News by Luke Jones on Monday July 27, 2015.
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Android One has not taken off in the way we thought it would, and we assume it is the same for Google. The project aimed to unify Android with devices built to run the software, with Google helping in terms of design and specs. However, after three devices last year (Karbonn Sparkle V, the Micromax Canvas A1, and the Spice Dream UNO) things have gotten quiet on the Android One front. A new device launched Lava is putting the spotlight back onto the initiative, marking the first Android One handset this year.The Lava Pixel V1 follows the model laid down last year and is modestly spec'd, although it is different in terms of design. A metal rear plate and thin landscape bezels make this easily the most premium Android One smartphone so far. Under the hood it is also a cut above the devices that landed in India during 2014. The Pixel V1 boasts a 5.5-inch IPS screen with 720p resolution, a quad-core Mediatek MT6582 chipset clocked at 1.3GHz, 2GB of RAM, 32GB of native storage that is expandable thanks to a micro SD slot. Elsewhere there is a 2,560 mAh battery, an 8 megapixel camera on the rear, and a 5 megapixel front facer for selfie fans. The shooters use software to up the resolution, which means the rear can produce shots of 13MP and the front shots of 8MP. As we said, the best overall package we have seen using the Android One banner. The Lava Pixel V1 of course features Android 5.1.1 Lollipop out of the box and is all but guaranteed to get Android M when it launches. The only downside is a lack of LTE connectivity and a underperforming chipset, but considering the price ($176 in India) we think this is a solid deal and a bit of a bargain to boot. However, there is plenty of competition in India at the moment, not least Micromax's Yu Yureka. Last year's Android One devices were a little underwhelming, but if the project continues in this vein it could be interesting to see Google's plan in action.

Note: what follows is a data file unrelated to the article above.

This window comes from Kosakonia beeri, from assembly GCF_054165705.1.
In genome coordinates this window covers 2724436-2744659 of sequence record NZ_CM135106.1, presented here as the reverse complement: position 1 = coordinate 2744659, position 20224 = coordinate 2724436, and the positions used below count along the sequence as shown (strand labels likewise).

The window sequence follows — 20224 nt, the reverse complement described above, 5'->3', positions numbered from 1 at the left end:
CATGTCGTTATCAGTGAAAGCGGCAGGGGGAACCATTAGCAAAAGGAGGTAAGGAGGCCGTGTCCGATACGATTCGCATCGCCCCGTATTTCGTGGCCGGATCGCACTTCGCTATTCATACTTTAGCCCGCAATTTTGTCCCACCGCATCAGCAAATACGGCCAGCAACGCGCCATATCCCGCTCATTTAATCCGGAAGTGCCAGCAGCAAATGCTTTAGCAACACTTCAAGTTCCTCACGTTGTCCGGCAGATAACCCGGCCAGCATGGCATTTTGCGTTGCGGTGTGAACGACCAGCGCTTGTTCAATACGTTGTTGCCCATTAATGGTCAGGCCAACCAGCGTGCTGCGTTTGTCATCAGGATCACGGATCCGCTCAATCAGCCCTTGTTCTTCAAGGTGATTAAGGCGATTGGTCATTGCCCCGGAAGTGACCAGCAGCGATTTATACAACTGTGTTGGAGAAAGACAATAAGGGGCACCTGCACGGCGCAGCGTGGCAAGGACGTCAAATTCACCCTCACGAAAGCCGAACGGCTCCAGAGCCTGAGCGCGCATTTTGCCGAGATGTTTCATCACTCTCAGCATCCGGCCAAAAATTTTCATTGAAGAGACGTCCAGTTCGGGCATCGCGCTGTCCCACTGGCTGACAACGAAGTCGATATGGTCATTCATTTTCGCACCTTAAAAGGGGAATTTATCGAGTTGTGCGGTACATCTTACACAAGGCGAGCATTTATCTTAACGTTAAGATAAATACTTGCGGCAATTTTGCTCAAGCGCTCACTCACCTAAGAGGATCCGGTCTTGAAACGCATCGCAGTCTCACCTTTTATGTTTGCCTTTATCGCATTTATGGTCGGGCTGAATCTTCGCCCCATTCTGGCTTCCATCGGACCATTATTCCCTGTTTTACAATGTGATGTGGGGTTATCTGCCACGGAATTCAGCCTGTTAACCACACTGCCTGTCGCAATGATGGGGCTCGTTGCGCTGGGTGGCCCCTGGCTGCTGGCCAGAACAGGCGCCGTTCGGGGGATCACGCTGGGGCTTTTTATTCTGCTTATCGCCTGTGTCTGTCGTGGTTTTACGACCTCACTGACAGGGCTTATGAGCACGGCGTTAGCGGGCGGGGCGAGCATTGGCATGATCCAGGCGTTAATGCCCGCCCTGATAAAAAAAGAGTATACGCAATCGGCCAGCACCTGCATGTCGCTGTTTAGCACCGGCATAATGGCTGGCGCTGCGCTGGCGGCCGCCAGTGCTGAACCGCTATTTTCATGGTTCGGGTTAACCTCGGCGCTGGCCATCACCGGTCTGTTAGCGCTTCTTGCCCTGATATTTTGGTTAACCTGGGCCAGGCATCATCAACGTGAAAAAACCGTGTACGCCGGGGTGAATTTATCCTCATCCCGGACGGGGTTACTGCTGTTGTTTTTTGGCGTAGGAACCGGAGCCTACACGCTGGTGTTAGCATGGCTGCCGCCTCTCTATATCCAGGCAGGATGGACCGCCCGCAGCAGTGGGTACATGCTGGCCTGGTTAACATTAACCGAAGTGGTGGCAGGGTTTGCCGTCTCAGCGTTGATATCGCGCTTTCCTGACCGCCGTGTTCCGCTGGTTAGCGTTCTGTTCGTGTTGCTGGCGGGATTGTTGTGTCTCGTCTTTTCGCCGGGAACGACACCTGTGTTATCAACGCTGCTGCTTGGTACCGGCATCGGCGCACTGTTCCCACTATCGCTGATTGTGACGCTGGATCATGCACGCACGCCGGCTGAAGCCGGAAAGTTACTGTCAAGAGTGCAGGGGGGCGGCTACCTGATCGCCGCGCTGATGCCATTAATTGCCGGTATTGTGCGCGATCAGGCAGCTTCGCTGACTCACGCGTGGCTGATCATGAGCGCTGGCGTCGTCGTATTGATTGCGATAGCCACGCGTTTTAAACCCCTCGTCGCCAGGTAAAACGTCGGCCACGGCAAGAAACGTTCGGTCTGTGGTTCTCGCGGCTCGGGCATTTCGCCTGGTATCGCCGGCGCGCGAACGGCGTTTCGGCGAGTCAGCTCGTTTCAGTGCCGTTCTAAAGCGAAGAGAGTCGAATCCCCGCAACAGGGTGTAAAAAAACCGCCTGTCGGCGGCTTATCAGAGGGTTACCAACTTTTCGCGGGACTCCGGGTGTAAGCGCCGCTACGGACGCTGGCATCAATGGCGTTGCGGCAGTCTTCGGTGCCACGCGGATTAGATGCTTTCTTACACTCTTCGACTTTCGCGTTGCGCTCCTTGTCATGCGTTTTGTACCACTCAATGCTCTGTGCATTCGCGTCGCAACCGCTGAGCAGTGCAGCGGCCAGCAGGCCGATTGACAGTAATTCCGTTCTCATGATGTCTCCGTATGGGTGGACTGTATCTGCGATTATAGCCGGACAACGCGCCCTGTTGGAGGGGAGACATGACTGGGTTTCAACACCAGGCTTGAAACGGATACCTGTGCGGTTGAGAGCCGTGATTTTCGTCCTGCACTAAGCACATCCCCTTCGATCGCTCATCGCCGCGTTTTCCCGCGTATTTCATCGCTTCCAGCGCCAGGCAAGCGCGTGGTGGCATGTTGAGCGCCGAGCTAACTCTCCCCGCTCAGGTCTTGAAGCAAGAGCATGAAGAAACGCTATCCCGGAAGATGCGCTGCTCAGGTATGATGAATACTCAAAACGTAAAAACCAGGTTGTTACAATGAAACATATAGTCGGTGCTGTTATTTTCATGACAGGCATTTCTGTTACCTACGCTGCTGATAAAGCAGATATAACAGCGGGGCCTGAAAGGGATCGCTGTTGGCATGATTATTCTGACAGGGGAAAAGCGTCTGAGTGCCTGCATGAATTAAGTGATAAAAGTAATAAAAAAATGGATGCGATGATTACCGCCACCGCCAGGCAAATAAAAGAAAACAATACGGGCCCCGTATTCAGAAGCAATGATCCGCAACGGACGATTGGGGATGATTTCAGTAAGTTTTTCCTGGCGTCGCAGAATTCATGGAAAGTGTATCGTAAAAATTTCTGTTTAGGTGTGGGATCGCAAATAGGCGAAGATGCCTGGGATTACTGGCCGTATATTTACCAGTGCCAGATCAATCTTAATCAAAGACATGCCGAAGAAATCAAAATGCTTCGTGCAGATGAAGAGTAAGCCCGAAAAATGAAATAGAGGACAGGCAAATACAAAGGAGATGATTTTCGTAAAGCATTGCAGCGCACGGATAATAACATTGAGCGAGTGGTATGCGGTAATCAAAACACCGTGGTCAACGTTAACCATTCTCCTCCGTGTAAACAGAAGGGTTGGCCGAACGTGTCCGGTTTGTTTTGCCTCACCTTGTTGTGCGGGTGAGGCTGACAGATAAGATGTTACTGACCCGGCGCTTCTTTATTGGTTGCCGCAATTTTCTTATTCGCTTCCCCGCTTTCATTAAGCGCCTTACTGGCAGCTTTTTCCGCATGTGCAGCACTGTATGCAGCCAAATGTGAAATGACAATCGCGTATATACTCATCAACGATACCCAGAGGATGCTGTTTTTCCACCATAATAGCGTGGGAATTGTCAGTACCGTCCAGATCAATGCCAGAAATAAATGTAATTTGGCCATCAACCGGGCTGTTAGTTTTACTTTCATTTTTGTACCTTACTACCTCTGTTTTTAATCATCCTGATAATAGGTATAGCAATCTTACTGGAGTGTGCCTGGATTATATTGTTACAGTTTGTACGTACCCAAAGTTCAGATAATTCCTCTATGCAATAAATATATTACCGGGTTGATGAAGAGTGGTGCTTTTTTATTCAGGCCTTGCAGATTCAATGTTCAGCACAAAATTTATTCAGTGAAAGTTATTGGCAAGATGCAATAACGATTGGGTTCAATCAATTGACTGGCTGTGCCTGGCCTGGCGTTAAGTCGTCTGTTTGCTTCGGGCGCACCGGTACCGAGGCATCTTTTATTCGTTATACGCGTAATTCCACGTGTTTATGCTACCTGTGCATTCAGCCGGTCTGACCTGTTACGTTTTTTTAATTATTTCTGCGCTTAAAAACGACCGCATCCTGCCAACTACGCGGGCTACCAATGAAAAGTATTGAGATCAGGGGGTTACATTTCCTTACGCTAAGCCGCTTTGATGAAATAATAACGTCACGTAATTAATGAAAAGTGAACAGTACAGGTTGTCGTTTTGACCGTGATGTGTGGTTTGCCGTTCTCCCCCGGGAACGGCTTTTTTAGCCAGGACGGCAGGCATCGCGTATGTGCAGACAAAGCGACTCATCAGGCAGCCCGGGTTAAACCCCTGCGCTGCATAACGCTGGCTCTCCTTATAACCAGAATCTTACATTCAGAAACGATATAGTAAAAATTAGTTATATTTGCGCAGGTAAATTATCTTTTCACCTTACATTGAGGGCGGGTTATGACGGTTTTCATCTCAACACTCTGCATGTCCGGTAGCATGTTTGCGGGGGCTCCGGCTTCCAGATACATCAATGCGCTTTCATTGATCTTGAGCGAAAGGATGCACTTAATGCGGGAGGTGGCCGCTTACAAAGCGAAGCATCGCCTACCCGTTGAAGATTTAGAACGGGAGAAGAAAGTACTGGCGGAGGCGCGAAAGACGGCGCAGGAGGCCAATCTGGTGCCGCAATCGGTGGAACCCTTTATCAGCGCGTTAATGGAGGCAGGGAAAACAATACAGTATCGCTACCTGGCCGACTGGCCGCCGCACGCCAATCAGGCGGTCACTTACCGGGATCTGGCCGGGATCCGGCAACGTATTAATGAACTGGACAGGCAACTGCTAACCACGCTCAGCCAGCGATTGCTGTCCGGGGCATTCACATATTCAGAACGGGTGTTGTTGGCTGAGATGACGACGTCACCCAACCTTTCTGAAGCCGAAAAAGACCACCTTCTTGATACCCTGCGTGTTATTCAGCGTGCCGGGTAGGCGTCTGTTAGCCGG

Luke Jones is the Managing Editor at MobileBurn.com and is the person you need to speak to about the content on the site. Luke studied creative writing at degree level before carving out a reputation as a freelance tech writer. He settled here at MobileBurn, where he reviews devices and contributes to the news, as well as overseeing the site's content and direction.